LOPF is a truly impressive occasion, a sprawling mart which fills the first floor of the RA, catering to all tastes (if not all budgets). Here you can buy anything from a Sixteenth-century formschneider woodcut to a contemporary screenprint. This year there are a lot of prints by Edward Calvert and Samuel Palmer and later artists, such as Graham Sutherland or Robin Tanner, whose work was heavily influenced by them. There’s also a fair amount of Wadsworth, Ravilious, Bawden and Nash. Stands of particular interest include the Royal Society of Painter-Printmakers (25), and the British print dealers Eames Fine Art (24) and Elizabeth Harvey-Lee (48).
Showing at the RA from 4 May to 7 May 2017.
6) Painting the Theatre: Garrick in Action
‘Painting the Theatre’ celebrates the recent acquisition by the Bowes Museum of two paintings by Johann Zoffany (1733 – 1810) depicting the celebrated actor and dramaturge David Garrick in character; ‘David Garrick and Mrs Cibber as Jaffier and Belvidera in “Venice Preserv’d” and ‘David Garrick and Mary Bradshaw in David Garrick’s “The Farmer’s Return”‘. The exhibition will use contemporary paintings, prints and ephemera (as well as theatrical paraphernalia) to investigate Garrick’s impact on the theatre of Enlightenment Europe, and to demonstrate his considerable celebrity in Georgian Britain.
Showing at The Bowes Museum from 8 April to 9 July 2017.
7) The Walk to the Paradise Garden: Paintings by Dan Hays
The work of the artist Dan Hays investigates the relationship between the painted image and the digital image, often using myriad pointillist dots or strokes to mimic the effects of pixellation. For this exhibition, Hays has concentrated on Letchworth’s status as the first of the post-war garden cities.
Showing at Broadway Letchworth from 4 March to 11 June 2017.
8) Gillian Ayres
This exhibition traces the career of the painter Gillian Ayres, one of Britain’s foremost abstract artists and a key link between the British and American art of the mid-century. Composed of a selection of paintings from Ayres’ own collection and a series of paintings from public collections in the UK, this is the largest exhibition of Ayres’ work ever to be seen in the UK.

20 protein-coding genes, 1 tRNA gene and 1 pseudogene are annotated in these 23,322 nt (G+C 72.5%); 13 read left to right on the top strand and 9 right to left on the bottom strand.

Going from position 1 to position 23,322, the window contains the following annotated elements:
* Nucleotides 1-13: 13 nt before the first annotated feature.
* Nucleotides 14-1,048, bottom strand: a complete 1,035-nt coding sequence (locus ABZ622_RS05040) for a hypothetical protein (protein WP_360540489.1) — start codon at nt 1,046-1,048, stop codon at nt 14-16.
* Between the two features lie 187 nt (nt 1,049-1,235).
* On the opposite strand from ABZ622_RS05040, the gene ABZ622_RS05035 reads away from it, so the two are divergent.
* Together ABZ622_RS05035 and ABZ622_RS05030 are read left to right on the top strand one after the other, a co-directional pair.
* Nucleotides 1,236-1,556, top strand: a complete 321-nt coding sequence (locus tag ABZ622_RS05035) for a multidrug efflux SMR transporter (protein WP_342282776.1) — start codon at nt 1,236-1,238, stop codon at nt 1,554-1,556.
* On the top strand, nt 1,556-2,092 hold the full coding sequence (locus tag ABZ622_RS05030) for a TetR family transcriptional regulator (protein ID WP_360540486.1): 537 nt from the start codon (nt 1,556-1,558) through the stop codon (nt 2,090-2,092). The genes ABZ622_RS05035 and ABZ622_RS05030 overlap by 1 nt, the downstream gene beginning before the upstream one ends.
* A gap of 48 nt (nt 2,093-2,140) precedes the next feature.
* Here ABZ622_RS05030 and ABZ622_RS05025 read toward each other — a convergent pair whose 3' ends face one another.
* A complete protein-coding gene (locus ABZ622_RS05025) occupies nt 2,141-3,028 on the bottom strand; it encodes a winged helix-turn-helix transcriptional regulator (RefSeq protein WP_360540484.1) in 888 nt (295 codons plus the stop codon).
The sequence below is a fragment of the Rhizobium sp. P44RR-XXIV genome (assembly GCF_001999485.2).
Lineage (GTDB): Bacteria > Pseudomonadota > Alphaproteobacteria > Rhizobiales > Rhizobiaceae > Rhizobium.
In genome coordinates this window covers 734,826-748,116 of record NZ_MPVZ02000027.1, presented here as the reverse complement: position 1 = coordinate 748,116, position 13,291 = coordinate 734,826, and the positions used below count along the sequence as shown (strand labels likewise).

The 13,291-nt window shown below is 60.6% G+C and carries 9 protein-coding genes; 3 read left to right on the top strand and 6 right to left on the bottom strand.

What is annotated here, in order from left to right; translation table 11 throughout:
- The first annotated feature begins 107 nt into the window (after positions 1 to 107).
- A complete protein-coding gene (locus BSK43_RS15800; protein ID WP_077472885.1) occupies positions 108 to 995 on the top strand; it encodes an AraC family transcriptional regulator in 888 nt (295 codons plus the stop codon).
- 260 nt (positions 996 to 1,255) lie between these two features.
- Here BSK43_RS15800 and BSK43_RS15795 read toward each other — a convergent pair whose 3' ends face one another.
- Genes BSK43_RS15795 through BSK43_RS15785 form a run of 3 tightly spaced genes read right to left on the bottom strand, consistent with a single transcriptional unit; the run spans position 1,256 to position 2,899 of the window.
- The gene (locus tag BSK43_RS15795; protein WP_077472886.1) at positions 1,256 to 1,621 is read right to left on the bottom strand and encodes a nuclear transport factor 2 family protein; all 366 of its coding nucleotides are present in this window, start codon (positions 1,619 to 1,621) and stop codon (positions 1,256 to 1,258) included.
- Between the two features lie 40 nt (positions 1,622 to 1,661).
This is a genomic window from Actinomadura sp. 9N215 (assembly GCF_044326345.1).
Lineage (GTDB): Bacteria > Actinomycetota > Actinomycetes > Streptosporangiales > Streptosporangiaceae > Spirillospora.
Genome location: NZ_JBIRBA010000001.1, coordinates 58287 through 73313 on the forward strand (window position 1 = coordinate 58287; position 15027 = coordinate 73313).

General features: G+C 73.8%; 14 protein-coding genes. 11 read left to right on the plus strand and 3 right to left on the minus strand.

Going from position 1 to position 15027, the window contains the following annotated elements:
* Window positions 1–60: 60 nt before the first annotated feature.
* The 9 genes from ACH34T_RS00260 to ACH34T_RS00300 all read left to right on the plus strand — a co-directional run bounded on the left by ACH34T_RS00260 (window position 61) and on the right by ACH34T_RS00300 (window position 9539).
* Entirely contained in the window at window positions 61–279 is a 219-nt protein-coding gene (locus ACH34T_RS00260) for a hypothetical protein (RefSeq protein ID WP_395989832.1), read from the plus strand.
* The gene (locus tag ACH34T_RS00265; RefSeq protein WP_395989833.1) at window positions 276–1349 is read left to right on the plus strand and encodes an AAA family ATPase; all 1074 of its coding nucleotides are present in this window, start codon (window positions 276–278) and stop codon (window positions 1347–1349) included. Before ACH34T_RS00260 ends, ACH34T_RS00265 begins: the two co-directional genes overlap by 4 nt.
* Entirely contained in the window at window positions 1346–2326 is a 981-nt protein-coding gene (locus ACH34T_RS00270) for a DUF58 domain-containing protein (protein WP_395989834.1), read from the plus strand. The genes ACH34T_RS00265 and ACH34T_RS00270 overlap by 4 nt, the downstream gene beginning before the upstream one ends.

Showing at the National Museum, Cardiff, from 8 April to 3 September 2017.
9) Constable & McTaggart: A Meeting of Two Masterpieces
This exhibition brings together two thrilling 19th century landscape paintings: William McTaggart’s ‘The Storm’ (1890) and John Constable’s ‘Salisbury Cathedral from the Meadows’ (1831). The Constable was secured for the British public by the Tate in 2013 and is now doing the rounds of five UK museums and galleries (NM Wales, Colchester & Ipswich Museums Service, The Salisbury Museum, Tate Britain and the NGS).
Showing at the Scottish National Gallery from now until 25 March 2018.
10) Eric Gill: The Body
Eric Gill: The Body is not an easy exhibition, but it is a necessary one. It features over 80 works from public and private collections across the country, including several drawings and a major piece of sculpture which have never been put before the public. The aim is to ask whether we can still find beauty in Gill’s works despite our knowledge of the artist’s sexual abuse of his daughters.
Showing at Ditchling Museum of Art + Craft from 29 April to 3 September 2017.
The image at the top of this article is a detail from William McTaggart, The Storm (1890), which is currently on show at the Scottish National Gallery.